Guide to the C. Wilbert Alaska Highway construction photographs
Collection number: HMC-0494.
Creator: Wilbert, C.
Title: C. Wilbert Alaska Highway construction photographs.
Dates: circa 1943-1945.
Volume of collection: 0.25 cubic feet.
Language of materials: Materials in this collection are in English.
Collection summary: Photographs and postcards of the construction of the Alaska Highway.
Unknown at this time.
The photographs in this collection were part of the estate of C. Wilbert, formerly of upstate New York. The collection documents the construction of the Alaska Highway in the 1940s and consists of 211 black and white prints, 18 post cards, and 59 conservation negatives of selected images from the collection. The collection consists of 104 prints issued as part of numbered sets by the U. S. Army, which show construction of the Alaska Highway, including work crews, construction equipment, building materials, and the surrounding landscape. The collection also contains 107 prints that include images of hospital buildings and staff, construction equipment, wildlife, Quonset huts, and includes references to Unit 82, SV 2409, and Ward 3. Several photographs were taken along the Canol Road at Dodo Canyon and Camp Canol. The 18 postcards show images of the Alaska Highway, Whitehorse, Taku Glacier, a Public Roads Administration camp, Ft. McMurray, Ft. Smith, and the Columbia Ice fields in Jasper National Park.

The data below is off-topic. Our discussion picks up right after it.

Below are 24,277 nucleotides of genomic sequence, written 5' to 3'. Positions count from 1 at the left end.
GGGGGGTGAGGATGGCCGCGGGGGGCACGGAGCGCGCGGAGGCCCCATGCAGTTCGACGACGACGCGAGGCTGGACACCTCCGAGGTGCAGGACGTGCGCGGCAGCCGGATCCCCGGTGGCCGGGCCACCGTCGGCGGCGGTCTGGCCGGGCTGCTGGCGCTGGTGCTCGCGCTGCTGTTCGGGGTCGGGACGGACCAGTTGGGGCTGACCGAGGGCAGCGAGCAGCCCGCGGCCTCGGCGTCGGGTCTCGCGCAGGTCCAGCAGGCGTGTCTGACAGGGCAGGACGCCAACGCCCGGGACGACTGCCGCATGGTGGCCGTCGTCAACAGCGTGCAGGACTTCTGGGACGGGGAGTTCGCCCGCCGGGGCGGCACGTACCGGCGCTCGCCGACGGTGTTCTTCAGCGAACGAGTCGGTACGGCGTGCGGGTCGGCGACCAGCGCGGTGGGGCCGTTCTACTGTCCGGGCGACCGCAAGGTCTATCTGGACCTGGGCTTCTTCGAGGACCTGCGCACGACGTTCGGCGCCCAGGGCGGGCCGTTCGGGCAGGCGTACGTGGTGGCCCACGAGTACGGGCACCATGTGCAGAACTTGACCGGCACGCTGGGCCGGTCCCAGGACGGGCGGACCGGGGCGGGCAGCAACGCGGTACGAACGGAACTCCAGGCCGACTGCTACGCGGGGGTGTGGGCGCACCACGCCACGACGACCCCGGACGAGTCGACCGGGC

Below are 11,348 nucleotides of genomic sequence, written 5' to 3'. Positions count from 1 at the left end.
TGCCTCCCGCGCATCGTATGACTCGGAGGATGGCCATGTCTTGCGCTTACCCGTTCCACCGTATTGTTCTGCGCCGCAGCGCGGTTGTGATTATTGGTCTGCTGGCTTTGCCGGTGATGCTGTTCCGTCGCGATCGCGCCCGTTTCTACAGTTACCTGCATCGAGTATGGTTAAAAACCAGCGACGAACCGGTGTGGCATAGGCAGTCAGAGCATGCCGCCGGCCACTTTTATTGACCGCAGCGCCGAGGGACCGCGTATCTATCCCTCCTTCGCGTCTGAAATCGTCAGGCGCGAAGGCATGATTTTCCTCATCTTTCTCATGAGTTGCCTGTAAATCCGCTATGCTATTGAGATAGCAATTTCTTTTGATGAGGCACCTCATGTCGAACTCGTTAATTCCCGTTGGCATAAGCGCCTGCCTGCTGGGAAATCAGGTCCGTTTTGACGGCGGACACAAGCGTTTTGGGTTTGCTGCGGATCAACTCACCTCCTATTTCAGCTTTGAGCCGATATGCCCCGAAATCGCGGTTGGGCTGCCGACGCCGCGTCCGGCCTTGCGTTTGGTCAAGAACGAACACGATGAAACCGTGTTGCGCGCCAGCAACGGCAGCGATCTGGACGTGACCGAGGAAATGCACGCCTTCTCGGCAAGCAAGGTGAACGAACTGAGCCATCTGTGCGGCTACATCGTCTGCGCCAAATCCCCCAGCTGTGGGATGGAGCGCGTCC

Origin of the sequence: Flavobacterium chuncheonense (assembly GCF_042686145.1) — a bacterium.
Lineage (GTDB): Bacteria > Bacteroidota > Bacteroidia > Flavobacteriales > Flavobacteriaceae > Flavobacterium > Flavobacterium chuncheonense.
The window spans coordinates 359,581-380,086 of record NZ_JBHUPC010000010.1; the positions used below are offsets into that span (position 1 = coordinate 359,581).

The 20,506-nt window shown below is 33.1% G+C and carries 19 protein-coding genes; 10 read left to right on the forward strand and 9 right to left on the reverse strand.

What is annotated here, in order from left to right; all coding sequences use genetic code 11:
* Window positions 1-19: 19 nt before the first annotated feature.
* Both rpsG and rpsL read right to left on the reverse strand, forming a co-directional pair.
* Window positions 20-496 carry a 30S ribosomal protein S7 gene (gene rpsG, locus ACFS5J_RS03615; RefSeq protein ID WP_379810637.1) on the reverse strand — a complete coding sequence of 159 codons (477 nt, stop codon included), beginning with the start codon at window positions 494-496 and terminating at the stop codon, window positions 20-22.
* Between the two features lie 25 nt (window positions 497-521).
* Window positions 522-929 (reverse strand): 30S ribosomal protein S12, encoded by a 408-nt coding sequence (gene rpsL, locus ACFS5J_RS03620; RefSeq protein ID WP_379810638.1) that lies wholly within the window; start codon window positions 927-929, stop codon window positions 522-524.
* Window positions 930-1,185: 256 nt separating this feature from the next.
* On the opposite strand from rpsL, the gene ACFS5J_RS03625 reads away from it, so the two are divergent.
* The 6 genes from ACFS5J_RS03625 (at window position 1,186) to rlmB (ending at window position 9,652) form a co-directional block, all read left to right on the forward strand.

Arrangement: This collection is arranged by subject.
Digitized copies: This collection has not been digitized. For information about obtaining digital copies, please contact Archives and Special Collections.
Rights note: Archives does not hold copyright to materials in this collection.
Preferred citation: C. Wilbert Alaska Highway construction photographs, Archives and Special Collections, Consortium Library, University of Alaska Anchorage.
Acquisition note: This collection was purchased from eBay in 2000 and 2003.
Processing information: This collection was described by Kathleen Hertel in 2000. The 2003 addition was added to the collection by Arlene Schmuland in 2003. The guide was converted to current standard by Veronica Denison in 2014.